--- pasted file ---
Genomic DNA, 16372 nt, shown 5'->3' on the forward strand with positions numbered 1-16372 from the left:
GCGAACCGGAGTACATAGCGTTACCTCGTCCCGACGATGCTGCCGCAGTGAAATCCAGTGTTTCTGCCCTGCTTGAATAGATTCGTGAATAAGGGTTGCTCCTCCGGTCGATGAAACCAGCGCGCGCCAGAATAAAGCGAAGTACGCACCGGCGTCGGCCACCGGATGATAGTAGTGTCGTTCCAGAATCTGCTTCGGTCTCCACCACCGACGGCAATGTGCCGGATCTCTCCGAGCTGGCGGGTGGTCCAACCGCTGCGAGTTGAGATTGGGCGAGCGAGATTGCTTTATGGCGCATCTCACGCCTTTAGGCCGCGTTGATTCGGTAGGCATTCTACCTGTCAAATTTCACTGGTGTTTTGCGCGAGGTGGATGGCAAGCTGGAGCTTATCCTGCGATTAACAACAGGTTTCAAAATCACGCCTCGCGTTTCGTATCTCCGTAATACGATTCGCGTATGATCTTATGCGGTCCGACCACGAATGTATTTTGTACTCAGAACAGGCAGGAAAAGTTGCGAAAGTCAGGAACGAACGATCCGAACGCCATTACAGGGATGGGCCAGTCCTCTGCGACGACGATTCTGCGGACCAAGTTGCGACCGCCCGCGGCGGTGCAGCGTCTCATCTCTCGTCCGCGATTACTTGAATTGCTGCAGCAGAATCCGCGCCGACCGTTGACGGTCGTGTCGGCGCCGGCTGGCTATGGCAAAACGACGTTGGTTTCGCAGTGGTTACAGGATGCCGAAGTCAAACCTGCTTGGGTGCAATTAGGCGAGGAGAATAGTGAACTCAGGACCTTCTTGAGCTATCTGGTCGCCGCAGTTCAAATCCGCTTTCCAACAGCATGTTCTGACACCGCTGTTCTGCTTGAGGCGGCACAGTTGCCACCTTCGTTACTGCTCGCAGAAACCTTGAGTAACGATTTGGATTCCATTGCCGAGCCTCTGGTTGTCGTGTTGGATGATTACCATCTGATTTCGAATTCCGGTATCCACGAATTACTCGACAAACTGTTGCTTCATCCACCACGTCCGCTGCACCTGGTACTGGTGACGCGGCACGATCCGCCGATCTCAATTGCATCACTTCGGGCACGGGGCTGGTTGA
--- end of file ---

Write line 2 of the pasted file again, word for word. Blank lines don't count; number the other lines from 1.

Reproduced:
GCGAACCGGAGTACATAGCGTTACCTCGTCCCGACGATGCTGCCGCAGTGAAATCCAGTGTTTCTGCCCTGCTTGAATAGATTCGTGAATAAGGGTTGCTCCTCCGGTCGATGAAACCAGCGCGCGCCAGAATAAAGCGAAGTACGCACCGGCGTCGGCCACCGGATGATAGTAGTGTCGTTCCAGAATCTGCTTCGGTCTCCACCACCGACGGCAATGTGCCGGATCTCTCCGAGCTGGCGGGTGGTCCAACCGCTGCGAGTTGAGATTGGGCGAGCGAGATTGCTTTATGGCGCATCTCACGCCTTTAGGCCGCGTTGATTCGGTAGGCATTCTACCTGTCAAATTTCACTGGTGTTTTGCGCGAGGTGGATGGCAAGCTGGAGCTTATCCTGCGATTAACAACAGGTTTCAAAATCACGCCTCGCGTTTCGTATCTCCGTAATACGATTCGCGTATGATCTTATGCGGTCCGACCACGAATGTATTTTGTACTCAGAACAGGCAGGAAAAGTTGCGAAAGTCAGGAACGAACGATCCGAACGCCATTACAGGGATGGGCCAGTCCTCTGCGACGACGATTCTGCGGACCAAGTTGCGACCGCCCGCGGCGGTGCAGCGTCTCATCTCTCGTCCGCGATTACTTGAATTGCTGCAGCAGAATCCGCGCCGACCGTTGACGGTCGTGTCGGCGCCGGCTGGCTATGGCAAAACGACGTTGGTTTCGCAGTGGTTACAGGATGCCGAAGTCAAACCTGCTTGGGTGCAATTAGGCGAGGAGAATAGTGAACTCAGGACCTTCTTGAGCTATCTGGTCGCCGCAGTTCAAATCCGCTTTCCAACAGCATGTTCTGACACCGCTGTTCTGCTTGAGGCGGCACAGTTGCCACCTTCGTTACTGCTCGCAGAAACCTTGAGTAACGATTTGGATTCCATTGCCGAGCCTCTGGTTGTCGTGTTGGATGATTACCATCTGATTTCGAATTCCGGTATCCACGAATTACTCGACAAACTGTTGCTTCATCCACCACGTCCGCTGCACCTGGTACTGGTGACGCGGCACGATCCGCCGATCTCAATTGCATCACTTCGGGCACGGGGCTGGTTGA